With the eyes of the cricket world upon him, Graeme Smith began his new County Championship career by picking the wrong team, captaining like he’d taken a blow to the head and lasting three balls with the bat. As starts go, this was not the most auspicious. Were it not for a combination of slapstick Somerset batting and Jade Dernbach embracing his inner genius, Smith’s debut would’ve been even more of a fiasco.
Ah, Dernbach, if anybody loved him he’d be the ultimate Marmite cricketer. Instead, his is the direction in which all bile is hurled whenever he pulls on an England shirt. Regardless of how well he bowls, regardless of how many wickets he takes, if Jade Dernbach is playing, criticism Jade Dernbach will get. The thing with the Tattooed Tormentor is that he often doesn’t help himself; in one day cricket his determination to bowl as many variations as possible can turn his bowling into a dreadful mixture of wide long hops and loopy full tosses. When he bowls ‘properly’ – that is, restricts the slower balls to an absolute minimum, cranks himself up to top speed and pitches the ball up – he is a very good fast bowler and one who could, perhaps, get himself into the Test match reckoning before long.
Before the yelps of derision reach a crescendo, it’s worth pointing out that England fans very rarely see that side of Dernbach; partly because he doesn’t seem to trust his stock ball in limited overs cricket at the top level and partly because there’s not much opportunity to showcase that part of your game in the shorter forms. Particularly when you get pigeon-holed as a death/powerplay overs specialist, as Dernbach has been.
England’s fast bowling stocks have dwindled somewhat over the past year, with Chris Tremlett perennially injured, Stuart Broad generally inconsistent and Graham Onions carrying the drinks superbly, so there is an opportunity for one or two to force their way into the reckoning with a good season this year. Chris Wright, who took career-best 6/31, and hat-trick hero Toby Roland-Jones both pressed their case this week and may well be the front-runners as things stand, but Dernbach should not be discounted and should certainly not be prejudged on his one day form. He bowled superbly against Somerset on the opening day, removing Nick Compton, James Hildreth, Jos Buttler and Peter Trego, before completing his five-fer on the second morning. By anyone’s standard those are some notable scalps, and his performance was even better given that Stuart Meaker (who did redeem himself with his five wicket haul in the second innings) seemed intent on peppering the fine leg boundary with some truly appalling bowling and that Surrey had gone in with two spinners ahead of Tremlett, neither of whom was that effective. Dernbach carried the attack on the first day and without his efforts Surrey would have been in big, big trouble.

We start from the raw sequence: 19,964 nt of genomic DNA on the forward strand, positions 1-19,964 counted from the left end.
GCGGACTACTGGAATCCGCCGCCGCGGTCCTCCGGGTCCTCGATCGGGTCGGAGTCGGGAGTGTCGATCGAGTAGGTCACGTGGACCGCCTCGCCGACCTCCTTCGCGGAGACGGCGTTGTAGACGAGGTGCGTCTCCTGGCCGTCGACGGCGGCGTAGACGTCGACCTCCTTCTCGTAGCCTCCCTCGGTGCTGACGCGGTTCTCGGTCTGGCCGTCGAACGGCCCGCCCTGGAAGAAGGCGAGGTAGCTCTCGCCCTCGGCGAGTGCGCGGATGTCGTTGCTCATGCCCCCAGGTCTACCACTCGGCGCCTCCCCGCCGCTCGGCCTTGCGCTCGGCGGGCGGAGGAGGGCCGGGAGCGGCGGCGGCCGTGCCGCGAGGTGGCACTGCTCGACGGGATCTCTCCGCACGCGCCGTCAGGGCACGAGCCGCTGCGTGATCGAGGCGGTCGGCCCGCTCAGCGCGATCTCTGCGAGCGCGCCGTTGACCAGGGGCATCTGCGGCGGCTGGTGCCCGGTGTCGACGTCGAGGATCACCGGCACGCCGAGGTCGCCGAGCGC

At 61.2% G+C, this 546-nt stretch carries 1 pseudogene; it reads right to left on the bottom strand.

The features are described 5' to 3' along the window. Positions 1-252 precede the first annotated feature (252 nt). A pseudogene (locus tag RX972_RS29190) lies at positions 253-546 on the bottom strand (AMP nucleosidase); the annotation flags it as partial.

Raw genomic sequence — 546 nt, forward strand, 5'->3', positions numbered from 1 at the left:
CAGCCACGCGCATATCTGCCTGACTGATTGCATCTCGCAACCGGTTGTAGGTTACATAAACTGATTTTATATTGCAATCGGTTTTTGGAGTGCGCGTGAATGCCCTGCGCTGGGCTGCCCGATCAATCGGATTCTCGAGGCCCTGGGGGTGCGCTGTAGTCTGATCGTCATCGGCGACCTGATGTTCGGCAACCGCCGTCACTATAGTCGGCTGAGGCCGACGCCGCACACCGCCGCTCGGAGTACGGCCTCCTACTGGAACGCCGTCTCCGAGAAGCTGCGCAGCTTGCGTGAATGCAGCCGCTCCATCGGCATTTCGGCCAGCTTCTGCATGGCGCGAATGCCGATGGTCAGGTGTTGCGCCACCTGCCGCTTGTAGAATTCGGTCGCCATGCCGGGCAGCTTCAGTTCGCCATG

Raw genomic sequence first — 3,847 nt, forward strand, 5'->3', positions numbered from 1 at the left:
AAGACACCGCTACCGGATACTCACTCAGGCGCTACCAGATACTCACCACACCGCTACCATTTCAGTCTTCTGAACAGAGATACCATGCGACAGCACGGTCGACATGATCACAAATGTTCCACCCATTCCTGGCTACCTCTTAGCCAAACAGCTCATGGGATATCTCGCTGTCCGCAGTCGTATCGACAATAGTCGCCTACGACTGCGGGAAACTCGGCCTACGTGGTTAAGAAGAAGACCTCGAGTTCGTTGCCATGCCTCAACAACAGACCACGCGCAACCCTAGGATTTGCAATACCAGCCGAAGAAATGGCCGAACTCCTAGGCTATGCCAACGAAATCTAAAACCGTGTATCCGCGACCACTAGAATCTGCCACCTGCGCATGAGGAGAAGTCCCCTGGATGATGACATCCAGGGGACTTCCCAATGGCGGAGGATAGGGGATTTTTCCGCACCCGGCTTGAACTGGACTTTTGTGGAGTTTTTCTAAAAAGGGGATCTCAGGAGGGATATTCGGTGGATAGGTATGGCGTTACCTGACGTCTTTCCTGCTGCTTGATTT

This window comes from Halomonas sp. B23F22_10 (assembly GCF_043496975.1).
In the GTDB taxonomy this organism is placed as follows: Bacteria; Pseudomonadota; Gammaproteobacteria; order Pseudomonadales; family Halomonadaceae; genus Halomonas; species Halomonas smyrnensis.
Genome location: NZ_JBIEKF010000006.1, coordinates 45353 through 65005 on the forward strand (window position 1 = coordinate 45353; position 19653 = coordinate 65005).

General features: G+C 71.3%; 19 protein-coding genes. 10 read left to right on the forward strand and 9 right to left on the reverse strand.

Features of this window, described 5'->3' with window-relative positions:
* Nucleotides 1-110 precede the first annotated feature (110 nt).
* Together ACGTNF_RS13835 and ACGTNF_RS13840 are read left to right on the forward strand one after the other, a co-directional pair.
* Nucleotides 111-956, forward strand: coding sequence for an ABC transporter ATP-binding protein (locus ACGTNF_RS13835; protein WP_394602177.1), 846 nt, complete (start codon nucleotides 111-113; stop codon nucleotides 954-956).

He may not be the most popular choice but while everyone gets carried away with the alternatives, if Dernbach bowls like that more often than not the selectors might have to sit up and take note. The Ink Man is coming.